Why doesn’t the climate change movement include addressing overpopulation in its goals?

Some environmental groups do address population, though often in nuanced and muted ways. The subject can quickly become controversial, with environmentalists arguing it is not how many people are on the planet, but what resources they consume.

For example, Wendy Becktold wrote in 2019 in Sierra, the magazine of The Sierra Club, that the annual carbon footprint of the average U.S. resident—assuming they drive a car, heat their home with coal or natural gas and eat meat and hop an airplane for vacations is as much as 15 times greater than a Ugandan farmer.

But the underpinnings of the population vs. resources argument are changing, with billions of people rapidly moving into the global middle class, consuming more resources as they do. As a consequence, environmental groups and the public need to think in new ways about the issue, said Eileen Crist, a Virginia Tech associate professor emerita in the Department of Science, Technology and Society, and co-editor of the 2012 book, “Life on the Brink: Environmentalists Confront Overpopulation.”

All told, there were about 7.8 billion people as of mid-2021. World population has been growing at a rate of between 1 percent and 2 percent a year since 1950, but for the first time in modern history, global population is expected to all-but-stop at about 10.9 billion by 2100, because of declining fertility rates, according to a 2019 Pew Research Center analysis of United Nations data.

Still, that’s a lot of people—enough to concern nearly 14,000 scientists who have as of mid-2021 signed a call for urgent global action on climate change and included population among several challenges that must be met if the world is to successfully confront climate upheaval. Population should be stabilized and slowly reduced in ways that ensure social integrity and protect human rights, wrote Oregon State University forestry professors William Ripple, Christopher Wolf and two other scientists in the journal BioScience, under the headline “World Scientists’ Warning of a Climate Emergency.”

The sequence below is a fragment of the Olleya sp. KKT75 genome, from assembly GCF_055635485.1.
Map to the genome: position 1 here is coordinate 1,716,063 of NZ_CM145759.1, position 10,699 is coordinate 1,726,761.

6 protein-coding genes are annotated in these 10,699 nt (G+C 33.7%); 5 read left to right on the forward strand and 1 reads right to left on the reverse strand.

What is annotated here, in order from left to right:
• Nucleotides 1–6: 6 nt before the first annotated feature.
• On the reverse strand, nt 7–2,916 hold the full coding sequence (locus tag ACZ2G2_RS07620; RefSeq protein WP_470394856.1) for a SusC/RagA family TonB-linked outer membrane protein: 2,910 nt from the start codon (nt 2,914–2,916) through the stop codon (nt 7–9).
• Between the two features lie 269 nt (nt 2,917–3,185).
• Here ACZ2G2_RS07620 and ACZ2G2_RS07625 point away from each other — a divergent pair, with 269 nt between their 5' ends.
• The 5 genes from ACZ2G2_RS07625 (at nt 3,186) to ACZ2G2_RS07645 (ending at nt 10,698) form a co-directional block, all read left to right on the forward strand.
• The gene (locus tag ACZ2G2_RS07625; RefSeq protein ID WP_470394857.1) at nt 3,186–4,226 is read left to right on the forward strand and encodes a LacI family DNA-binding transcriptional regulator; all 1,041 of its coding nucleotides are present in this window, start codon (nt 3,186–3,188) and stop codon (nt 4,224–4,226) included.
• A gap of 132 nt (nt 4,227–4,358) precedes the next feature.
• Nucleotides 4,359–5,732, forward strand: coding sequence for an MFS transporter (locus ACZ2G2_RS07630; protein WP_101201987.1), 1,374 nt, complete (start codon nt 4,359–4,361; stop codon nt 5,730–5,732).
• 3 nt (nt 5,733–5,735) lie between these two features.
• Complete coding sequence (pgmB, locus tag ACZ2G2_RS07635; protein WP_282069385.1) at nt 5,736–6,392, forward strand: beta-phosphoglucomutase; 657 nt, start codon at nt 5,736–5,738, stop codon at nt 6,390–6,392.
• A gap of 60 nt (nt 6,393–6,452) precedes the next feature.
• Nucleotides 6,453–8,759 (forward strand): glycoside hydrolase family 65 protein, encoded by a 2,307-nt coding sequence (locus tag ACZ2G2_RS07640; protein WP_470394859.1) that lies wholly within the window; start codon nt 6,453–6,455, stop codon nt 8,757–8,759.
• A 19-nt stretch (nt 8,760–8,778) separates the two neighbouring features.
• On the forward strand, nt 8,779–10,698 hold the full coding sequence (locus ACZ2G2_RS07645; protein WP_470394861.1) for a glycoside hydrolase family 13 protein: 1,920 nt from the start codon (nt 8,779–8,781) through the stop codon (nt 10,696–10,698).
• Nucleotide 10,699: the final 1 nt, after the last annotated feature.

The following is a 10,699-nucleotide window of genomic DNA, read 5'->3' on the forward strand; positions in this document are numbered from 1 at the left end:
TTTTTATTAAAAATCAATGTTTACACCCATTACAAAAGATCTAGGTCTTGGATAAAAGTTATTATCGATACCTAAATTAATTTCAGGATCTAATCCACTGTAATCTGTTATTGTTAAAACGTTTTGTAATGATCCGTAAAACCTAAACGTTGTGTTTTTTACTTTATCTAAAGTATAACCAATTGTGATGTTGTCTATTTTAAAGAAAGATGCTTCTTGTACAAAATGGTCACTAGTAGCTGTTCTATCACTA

Crist is one of the signatories from 158 countries to the BioScience article. In a memo to Inside Climate News, Crist wrote that renewable energy systems of the scale needed to replace fossil fuels, in a world where the global middle class is burgeoning and consuming more energy, “will require vast metal and mineral resources, infrastructure build-out, and land and sea area for solar and wind farms. These requirements entail more ecological destruction, pollution, and natural habitat constriction. Moving intentionally toward decreasing our numbers will help downscale the material-technological demands of a renewable-energy economy, while preserving Earth’s remaining biological heritage.”

Crist also observed that the world is “on course to surpass the 1.5-degree Celsius warming that climate scientists hope is a safe boundary.” But even under best-case scenarios, Earth and its inhabitants will face worsening droughts, floods, heatwaves, storms, sea-level rise and mega wildfires. 

“These catastrophes will pummel and displace tens, if not hundreds, of millions of people,” she wrote. “With this specter at our doorstep taking proactive steps to address the population factor … is the starkly rational course.”  

James Bruggers

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